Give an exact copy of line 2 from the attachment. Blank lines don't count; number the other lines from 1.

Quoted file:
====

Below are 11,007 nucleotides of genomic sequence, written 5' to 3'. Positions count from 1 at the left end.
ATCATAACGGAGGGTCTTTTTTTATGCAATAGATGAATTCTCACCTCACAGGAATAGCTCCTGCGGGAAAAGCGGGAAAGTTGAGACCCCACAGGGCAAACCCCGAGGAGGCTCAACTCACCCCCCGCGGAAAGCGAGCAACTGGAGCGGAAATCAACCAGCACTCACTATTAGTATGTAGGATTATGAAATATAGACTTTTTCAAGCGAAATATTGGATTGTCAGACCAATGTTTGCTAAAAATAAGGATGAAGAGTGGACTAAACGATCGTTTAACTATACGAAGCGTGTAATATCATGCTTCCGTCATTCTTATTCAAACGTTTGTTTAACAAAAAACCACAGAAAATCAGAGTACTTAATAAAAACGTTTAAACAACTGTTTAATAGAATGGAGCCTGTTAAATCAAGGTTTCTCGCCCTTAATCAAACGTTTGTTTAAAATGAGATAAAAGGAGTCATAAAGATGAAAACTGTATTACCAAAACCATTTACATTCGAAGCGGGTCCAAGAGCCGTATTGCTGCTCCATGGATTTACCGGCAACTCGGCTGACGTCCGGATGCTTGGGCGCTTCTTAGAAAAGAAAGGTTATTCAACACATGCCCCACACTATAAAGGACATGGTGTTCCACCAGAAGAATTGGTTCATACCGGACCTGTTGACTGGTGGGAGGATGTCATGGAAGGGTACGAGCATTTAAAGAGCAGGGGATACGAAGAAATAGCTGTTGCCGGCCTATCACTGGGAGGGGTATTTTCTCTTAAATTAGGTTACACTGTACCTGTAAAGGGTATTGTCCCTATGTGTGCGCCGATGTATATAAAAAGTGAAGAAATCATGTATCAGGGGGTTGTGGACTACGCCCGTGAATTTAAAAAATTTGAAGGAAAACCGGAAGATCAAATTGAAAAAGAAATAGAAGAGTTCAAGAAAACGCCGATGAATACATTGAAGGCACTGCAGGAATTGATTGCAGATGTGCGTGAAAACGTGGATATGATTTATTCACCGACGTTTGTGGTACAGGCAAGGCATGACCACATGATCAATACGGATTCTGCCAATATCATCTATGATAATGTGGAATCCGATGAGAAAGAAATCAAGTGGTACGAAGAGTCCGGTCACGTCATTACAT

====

ATCATAACGGAGGGTCTTTTTTTATGCAATAGATGAATTCTCACCTCACAGGAATAGCTCCTGCGGGAAAAGCGGGAAAGTTGAGACCCCACAGGGCAAACCCCGAGGAGGCTCAACTCACCCCCCGCGGAAAGCGAGCAACTGGAGCGGAAATCAACCAGCACTCACTATTAGTATGTAGGATTATGAAATATAGACTTTTTCAAGCGAAATATTGGATTGTCAGACCAATGTTTGCTAAAAATAAGGATGAAGAGTGGACTAAACGATCGTTTAACTATACGAAGCGTGTAATATCATGCTTCCGTCATTCTTATTCAAACGTTTGTTTAACAAAAAACCACAGAAAATCAGAGTACTTAATAAAAACGTTTAAACAACTGTTTAATAGAATGGAGCCTGTTAAATCAAGGTTTCTCGCCCTTAATCAAACGTTTGTTTAAAATGAGATAAAAGGAGTCATAAAGATGAAAACTGTATTACCAAAACCATTTACATTCGAAGCGGGTCCAAGAGCCGTATTGCTGCTCCATGGATTTACCGGCAACTCGGCTGACGTCCGGATGCTTGGGCGCTTCTTAGAAAAGAAAGGTTATTCAACACATGCCCCACACTATAAAGGACATGGTGTTCCACCAGAAGAATTGGTTCATACCGGACCTGTTGACTGGTGGGAGGATGTCATGGAAGGGTACGAGCATTTAAAGAGCAGGGGATACGAAGAAATAGCTGTTGCCGGCCTATCACTGGGAGGGGTATTTTCTCTTAAATTAGGTTACACTGTACCTGTAAAGGGTATTGTCCCTATGTGTGCGCCGATGTATATAAAAAGTGAAGAAATCATGTATCAGGGGGTTGTGGACTACGCCCGTGAATTTAAAAAATTTGAAGGAAAACCGGAAGATCAAATTGAAAAAGAAATAGAAGAGTTCAAGAAAACGCCGATGAATACATTGAAGGCACTGCAGGAATTGATTGCAGATGTGCGTGAAAACGTGGATATGATTTATTCACCGACGTTTGTGGTACAGGCAAGGCATGACCACATGATCAATACGGATTCTGCCAATATCATCTATGATAATGTGGAATCCGATGAGAAAGAAATCAAGTGGTACGAAGAGTCCGGTCACGTCATTACAT